• Liberty / Freedom
  • Democracy
  • Justice
  • Equality
5.1.9.C:
Analyze the principles and ideals that shape United States government.
  • Liberty / Freedom
  • Democracy
  • Justice
  • Equality
5.1.12.C:
Evaluate the application of the principles and ideals in contemporary civic life.
  • Liberty / Freedom
  • Democracy
  • Justice
  • Equality
5.1.C.C:
Evaluate the application of the principles and ideals in contemporary civic life.
  • Liberty / Freedom
  • Democracy
  • Justice
  • Equality
Documents and Ideals that Shape Pennsylvania and US Government

5.1.8.D:
Summarize the basic principles and ideals within documents and the roles played by the framers as found in significant documents:

  • Declaration of Independence
  • United States Constitution
  • Bill of Rights
  • Pennsylvania Constitution
5.1.9.D:
Compare and contrast the basic principles and ideals found in significant documents:
  • Declaration of Independence
  • United States Constitution
  • Bill of Rights
  • Pennsylvania Constitution
5.1.12.D:
Evaluate stateand federal powers based on significant documents and other critical sources.
  • Declaration of Independence
  • United States Constitution
  • Bill of Rights
  • Pennsylvania Constitution
5.1.C.D:
Evaluate stateand federal powers based on significant documents and other critical sources.
  • Declaration of Independence
  • United States Constitution
  • Bill of Rights
  • Pennsylvania Constitution
Individual Rights 5.1.8.E:
Compare and contrast the individual rights guaranteed by the PA Constitution versus the U.S. Constitution.
5.1.9.E:
Demonstrate an understanding of how the PA Constitution and the US Constitution co-exist.
5.1.12.E:
Analyze and assess the rights of people as written in the PA Constitution and the US Constitution.
5.1.C.E:
Analyze and assess the rights of people as written in the PA Constitution and the US Constitution.
Symbols 5.1.8.F:
Analyze how political symbols are used by the media and leaders to influence public opinion.
5.1.9.F:
Analyze the role political symbols play in civil disobedience and patriotic activities.
5.1.12.F:
Evaluate the role of nationalism in uniting and dividing citizens.
5.1.C.F:
Analyze the role political symbols play in civil disobedience and patriotic activities.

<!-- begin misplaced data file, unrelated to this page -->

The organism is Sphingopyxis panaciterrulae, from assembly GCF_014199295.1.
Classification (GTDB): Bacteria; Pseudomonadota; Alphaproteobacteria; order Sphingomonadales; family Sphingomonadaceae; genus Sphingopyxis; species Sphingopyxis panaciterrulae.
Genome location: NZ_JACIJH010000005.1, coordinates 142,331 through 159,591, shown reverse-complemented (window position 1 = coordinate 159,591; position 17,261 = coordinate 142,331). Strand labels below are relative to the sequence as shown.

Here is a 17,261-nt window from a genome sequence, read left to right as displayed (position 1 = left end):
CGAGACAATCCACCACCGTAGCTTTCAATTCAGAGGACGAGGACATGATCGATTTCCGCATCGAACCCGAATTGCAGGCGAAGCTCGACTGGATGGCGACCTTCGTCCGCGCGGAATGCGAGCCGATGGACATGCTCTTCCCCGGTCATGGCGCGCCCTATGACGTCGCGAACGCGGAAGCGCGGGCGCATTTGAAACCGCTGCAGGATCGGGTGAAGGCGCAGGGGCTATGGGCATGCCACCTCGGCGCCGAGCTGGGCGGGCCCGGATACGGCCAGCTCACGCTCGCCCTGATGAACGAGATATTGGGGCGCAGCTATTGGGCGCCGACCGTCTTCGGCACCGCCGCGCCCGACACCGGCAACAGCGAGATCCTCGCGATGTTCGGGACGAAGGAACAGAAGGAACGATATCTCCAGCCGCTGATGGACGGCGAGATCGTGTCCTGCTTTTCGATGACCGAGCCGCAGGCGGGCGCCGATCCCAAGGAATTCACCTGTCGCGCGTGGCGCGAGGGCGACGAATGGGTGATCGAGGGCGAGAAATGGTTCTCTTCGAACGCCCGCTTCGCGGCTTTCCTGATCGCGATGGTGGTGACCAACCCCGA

Standard Area – 5.2: Rights and Responsibilities of Citizenship

Standard Area – 5.2: Rights and Responsibilities of Citizenship
 GRADE 8GRADE 9GRADE 12CIVICS & GOVERNMENT
Civics Rights and Responsibilities 5.2.8.A:
Summarize the role of citizens in terms of right and responsibilities in different government systems.
5.2.9.A:
Contrast the rights and responsibilities of a citizen in a democracy with a citizen in an authoritarian system.
5.2.12.A:
Evaluate an individual's civil rights, responsibilities and obligations in various contemporary governments.
5.2.C.A:
Contrast the rights and responsibilities of a citizen in a democracy with a citizen in an authoritarian system.
Conflict and Resolution 5.2.8.B:
Describe how citizens resolve conflicts in society and government.
5.2.9.B:
Analyze strategies used to resolve conflicts in society and government.
5.2.12.B:
Examine the causes of conflicts in society and evaluate techniques to address those conflicts.
5.2.C.B:
Analyze strategies used to resolve conflicts in society and government.
Leadership and Public Service 5.2.8.C:
Describe the role of political leadership and public service.
5.2.9.C:
Examine political leadership and public service in a republican form of government.
5.2.12.C:
Evaluate political leadership and public service in a republican form of government.
5.2.C.C:
Evaluate political leadership and public service in a republican form of government.
Competent and Responsible Citizens 5.2.8.D:
Describe the citizen’s role in the political process.
5.2.9.D:
Analyze citizens' roles in the political process toward the attainment of goals for individual and public good.
5.2.12.D:
Evaluate and demonstrate what makes competent and responsible citizens.
5.2.C.D:
Evaluate and demonstrate what makes competent and responsible citizens.

Standard Area - 5.3: How Government Works

Standard Area - 5.3: How Government Works
 GRADE 8GRADE 9GRADE 12CIVICS & GOVERNMENT
Branches of Government 5.3.8.A:
Compare and contrast the responsibilities and powers of the three branches of government between Pennsylvania and the Federal government.
5.3.9.A:
Examine the process of checks and balances among the three branches of government, including the creation of law.
5.3.12.A: